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by Joe Kita and Paul Kita, August 2008
YANGON, Myanmar – One of the most interesting things about world travel is seeing the pervasiveness of religion and its many interpretations. From the temples of Thailand to the pyramids of Egypt, to the mosques of Oman, to Vatican City in Rome—all of which we see on this voyage, the biggest, most ornate, intriguing, awe-inspiring structures are always the ones built to honor some deity. After awhile, even the agnostic must recognize people's innate drive to prostrate themselves. It is our true sixth sense. We see, we hear, we touch, we pray. And although the interpretations vary greatly, it must be acknowledged that perhaps there's some truth at the heart of it all.
Myanmar, the former Burma in Southeast Asia, is by far the poorest country we'll visit. The contrast of our white luxury ship sailing up the muddy Yangon River while its guests sit on verandas in terry-cloth robes sipping cappuccinos and waving at fishermen, is truly bizarre. But just as strange a contrast are the thousands of gold-domed pagodas that dot the landscape. Since the countryside is relatively flat, these catch the sun and gleam like gold teeth on a withered old man. Most impressive is the Shwedagon Pagoda, which is 326 feet tall and 2,500 years old. It's adorned with more than 6,500 diamonds, rubies and gems.
Inland, near the city of Mandalay, is an equally fascinating site. Inside the Mahamuni Pagoda is a 13-foot-tall Buddha that weighs 6.5 tons. Over the decades, its size has swelled as pilgrims apply small sheets of gold leaf. The statute now carries a six-inch shimmering crust.
Meanwhile in the surrounding villages, there are dirty roads, hungry children, and dilapidated homes. When the cyclone hit Myanmar just six weeks after we visited, and the same river carried dead bodies instead of a cruise ship, the world was horrified as much by the disaster as it was by the foot-dragging military junta.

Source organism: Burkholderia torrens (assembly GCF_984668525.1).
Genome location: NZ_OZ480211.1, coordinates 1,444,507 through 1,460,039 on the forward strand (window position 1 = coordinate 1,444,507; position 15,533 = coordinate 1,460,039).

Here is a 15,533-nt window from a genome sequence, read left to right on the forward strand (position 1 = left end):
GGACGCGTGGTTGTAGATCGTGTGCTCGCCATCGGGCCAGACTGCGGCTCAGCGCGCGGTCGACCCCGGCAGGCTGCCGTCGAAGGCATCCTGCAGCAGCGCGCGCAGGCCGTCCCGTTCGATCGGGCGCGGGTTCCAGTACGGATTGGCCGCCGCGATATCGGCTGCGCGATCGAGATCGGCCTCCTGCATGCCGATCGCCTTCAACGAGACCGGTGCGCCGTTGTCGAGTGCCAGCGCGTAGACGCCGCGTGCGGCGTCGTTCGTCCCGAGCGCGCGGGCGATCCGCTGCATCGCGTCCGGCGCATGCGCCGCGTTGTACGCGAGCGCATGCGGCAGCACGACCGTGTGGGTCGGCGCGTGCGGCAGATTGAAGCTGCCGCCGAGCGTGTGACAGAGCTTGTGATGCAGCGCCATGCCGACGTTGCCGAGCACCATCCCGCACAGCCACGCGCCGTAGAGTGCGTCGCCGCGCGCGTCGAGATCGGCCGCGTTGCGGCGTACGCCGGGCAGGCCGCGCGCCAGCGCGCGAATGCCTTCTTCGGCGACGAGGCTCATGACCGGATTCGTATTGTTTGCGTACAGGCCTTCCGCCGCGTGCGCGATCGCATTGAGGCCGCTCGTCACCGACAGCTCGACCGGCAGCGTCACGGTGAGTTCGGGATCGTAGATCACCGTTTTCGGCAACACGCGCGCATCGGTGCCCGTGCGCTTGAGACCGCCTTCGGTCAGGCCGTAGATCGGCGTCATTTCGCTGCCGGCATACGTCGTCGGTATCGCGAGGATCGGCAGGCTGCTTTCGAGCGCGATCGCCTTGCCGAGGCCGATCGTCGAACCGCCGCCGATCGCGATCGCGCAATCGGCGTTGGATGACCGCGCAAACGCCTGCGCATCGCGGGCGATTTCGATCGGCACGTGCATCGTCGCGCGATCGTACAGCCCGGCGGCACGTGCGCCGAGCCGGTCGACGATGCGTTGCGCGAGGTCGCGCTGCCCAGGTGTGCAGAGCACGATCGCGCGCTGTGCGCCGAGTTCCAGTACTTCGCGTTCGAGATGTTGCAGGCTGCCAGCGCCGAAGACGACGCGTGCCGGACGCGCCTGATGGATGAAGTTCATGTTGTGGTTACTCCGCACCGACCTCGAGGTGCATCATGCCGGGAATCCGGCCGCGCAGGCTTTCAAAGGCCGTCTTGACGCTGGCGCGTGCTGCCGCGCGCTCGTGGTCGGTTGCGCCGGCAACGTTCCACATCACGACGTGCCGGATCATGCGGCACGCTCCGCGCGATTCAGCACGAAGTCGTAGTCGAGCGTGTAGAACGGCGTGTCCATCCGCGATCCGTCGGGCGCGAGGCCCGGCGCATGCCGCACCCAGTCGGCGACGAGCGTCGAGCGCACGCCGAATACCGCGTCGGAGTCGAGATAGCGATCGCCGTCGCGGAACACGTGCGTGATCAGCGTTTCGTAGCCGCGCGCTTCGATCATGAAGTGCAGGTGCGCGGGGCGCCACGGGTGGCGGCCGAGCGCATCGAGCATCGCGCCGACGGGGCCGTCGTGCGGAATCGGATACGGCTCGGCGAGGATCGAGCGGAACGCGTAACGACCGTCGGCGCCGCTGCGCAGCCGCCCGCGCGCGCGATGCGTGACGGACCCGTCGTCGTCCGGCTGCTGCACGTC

I was angered too, but in an additional way. This country is not as destitute as its gross national product would have you believe. It is rich not only in spirit and culture, but also in convertible resources. When I think of its ornate temples and the energy involved in maintaining them (both physically and bureaucratically), I can't help wondering what a single ruby or square of gold could do for an entire village. I am not advocating dismantling a religion or its culture, but rather reapportioning its wealth and the effort that sustains it. After all, the gods don't need it.
Although it may sound like a father's sacrilege, I want Paul to consider these things. Prayer can be an excuse for laziness, and reverence a reprieve from action and change. I do believe there is a god or spirit in the universe. I trust our sixth sense. But in our human attempts to interpret it, we've strayed. I pray each night, but it's not for God to give me answers, solve my problems, or help others. It's for the power and enlightenment to do so myself. I want Paul to find this too.
Religion should not be about offering up alms or building impressive domes. It should be about distributing wealth so the poor can be fed something more nourishing than hope. This is the way you build the holiest place of all, Paul—a compassionate heart.
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